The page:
Thursday, January 24, 2008
I have always been quite fond of Chan Marshall's music. Her recent "image" makeover starting at about that time that one sexy photo shoot for Magnet (I think that's what it was) surfaced is a debated issue....at least theoretically. The once shy "cry on stage" antics have been replaced with photo ops with Chanel designers, so only time will tell if everybody hates her soon. That all aside though, I really liked this cover design for Cat Power's Jukebox. In terms of complexity, there is no calculus here, just some tasteful split complementary 1,2,3 images, pencil thin type, and a slightly metallic silver background that fits perfectly into her secret handshake with haute couture. The album itself is a pleasant collection of covers and a pair of originals that don't command much. Her voice is one of my favorite in this style of music, modern but still clinging to the ragged timbres of Dylan and Joni Mitchell. To bad the aforementioned folk icon's recent record covers, Modern Times and Shine! (respectively), looked like bad ideas left out on a rainy day and then some.
Monday, January 21, 2008
In 2007, a whole new field of interest hit me in the face like anything worth paying attention to should. I found myself obsessing over something I would never have dreamed of, one faithful day in a Los Angeles Target. The object of the said infatuation was, naturally, Rembrant Toothpaste.
There was something terribly exciting to me about a predominately classic white rectangle accentuated with vibrant stations of color and a commanding centered Logo type. There I was in the toothpaste aisle spending far more time than any other in history secretly fascinated with a box of, and i emphasize, Toothpaste. It was a silent and clandestine appreciation, as I darted back and forth between the army of red/blue foil encrusted packages promising 24 hour this and that, whiteness, mint, lemon, grape and all sorts of dental improvements that a simple paste could never hope to achieve. There it sat like a well dressed gentlemen, polite and inviting, as a room full of loudmouths promised with shouts of everything you could ever think of applying to your little mouth.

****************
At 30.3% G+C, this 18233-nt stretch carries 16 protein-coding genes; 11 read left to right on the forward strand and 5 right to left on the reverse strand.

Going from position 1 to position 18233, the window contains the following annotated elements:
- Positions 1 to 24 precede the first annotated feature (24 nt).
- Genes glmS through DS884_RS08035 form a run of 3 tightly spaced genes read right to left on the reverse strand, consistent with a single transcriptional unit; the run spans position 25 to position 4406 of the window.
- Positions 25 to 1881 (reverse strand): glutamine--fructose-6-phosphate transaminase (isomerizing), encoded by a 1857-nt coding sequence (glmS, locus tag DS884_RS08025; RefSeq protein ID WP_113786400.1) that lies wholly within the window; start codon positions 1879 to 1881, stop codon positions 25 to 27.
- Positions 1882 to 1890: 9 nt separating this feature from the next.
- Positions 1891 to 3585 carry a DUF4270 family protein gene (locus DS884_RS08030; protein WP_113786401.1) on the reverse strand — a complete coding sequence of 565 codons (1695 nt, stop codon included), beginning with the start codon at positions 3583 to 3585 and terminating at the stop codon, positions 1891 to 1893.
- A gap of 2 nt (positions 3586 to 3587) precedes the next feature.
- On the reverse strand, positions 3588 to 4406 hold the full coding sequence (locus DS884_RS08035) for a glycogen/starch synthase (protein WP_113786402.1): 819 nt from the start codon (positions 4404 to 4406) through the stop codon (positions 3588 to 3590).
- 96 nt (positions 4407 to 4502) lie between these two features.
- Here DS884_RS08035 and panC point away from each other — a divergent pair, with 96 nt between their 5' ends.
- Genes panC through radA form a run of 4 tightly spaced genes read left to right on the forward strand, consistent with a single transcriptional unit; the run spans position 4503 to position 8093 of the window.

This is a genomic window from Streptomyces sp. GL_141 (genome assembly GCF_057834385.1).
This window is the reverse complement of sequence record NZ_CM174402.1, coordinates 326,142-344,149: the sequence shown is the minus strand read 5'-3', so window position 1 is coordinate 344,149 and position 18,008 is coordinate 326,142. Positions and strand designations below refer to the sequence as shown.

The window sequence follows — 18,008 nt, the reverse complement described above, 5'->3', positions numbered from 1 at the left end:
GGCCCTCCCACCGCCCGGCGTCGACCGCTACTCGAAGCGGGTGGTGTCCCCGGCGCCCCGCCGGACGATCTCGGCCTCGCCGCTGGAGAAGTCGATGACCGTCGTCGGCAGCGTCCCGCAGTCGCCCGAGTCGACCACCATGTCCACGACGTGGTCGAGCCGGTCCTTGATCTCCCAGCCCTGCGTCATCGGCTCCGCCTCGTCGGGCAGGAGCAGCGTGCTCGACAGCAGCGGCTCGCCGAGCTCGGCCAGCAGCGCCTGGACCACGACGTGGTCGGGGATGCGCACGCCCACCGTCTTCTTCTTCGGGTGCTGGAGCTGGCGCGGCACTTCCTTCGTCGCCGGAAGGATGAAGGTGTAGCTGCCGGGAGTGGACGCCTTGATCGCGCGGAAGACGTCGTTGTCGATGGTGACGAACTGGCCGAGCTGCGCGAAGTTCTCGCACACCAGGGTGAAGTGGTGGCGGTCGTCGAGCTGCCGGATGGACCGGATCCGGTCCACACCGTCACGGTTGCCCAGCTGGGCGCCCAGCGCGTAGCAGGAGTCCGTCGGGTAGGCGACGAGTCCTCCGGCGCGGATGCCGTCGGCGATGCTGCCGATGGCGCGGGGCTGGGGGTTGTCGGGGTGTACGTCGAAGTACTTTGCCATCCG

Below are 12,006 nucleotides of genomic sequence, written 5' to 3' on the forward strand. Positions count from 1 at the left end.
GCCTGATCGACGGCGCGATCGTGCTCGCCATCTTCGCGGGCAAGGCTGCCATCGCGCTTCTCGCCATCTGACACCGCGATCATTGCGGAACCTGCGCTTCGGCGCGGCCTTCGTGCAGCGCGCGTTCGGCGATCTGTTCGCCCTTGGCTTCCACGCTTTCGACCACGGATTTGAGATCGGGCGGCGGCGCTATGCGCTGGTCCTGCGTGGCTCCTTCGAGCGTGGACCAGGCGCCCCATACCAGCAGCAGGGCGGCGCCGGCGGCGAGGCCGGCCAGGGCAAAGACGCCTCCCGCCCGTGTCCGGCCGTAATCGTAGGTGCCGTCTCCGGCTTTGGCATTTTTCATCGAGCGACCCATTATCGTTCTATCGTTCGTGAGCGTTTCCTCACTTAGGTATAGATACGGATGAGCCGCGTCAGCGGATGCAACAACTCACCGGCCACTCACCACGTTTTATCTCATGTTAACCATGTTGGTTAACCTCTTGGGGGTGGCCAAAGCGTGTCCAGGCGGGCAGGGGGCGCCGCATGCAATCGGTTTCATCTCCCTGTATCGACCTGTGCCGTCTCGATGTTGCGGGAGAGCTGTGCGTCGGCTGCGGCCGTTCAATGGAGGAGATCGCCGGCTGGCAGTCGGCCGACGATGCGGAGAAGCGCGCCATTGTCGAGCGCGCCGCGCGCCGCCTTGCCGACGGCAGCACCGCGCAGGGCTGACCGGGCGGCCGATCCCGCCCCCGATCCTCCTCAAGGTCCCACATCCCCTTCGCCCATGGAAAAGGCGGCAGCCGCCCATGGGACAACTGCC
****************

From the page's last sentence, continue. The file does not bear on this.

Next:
It took me up until last week, to finally purchase a box of that toothpaste (as it's not cheap), but it holds its own against the best and even tastes better than any toothpaste i have had yet. That aside though, Rembrandt Toothpaste set something off in me I am ever so grateful. That gift is the appreciation for and desire to create things like this to take something like an indifference for toothpaste and literally transform it into a conscience awareness and heightened interest in a product or concept.
The design team behind this fantastic redesign opened my eyes to the importance of package design, advertising, and elements related. They have lit a fire and near obsession with things i never gave a second thought too. This isn't the first time, to be entirely honest, but we will talk about those later, for now let's just talk about toothpaste, ok.
Oh and look at the old design:
What do you think?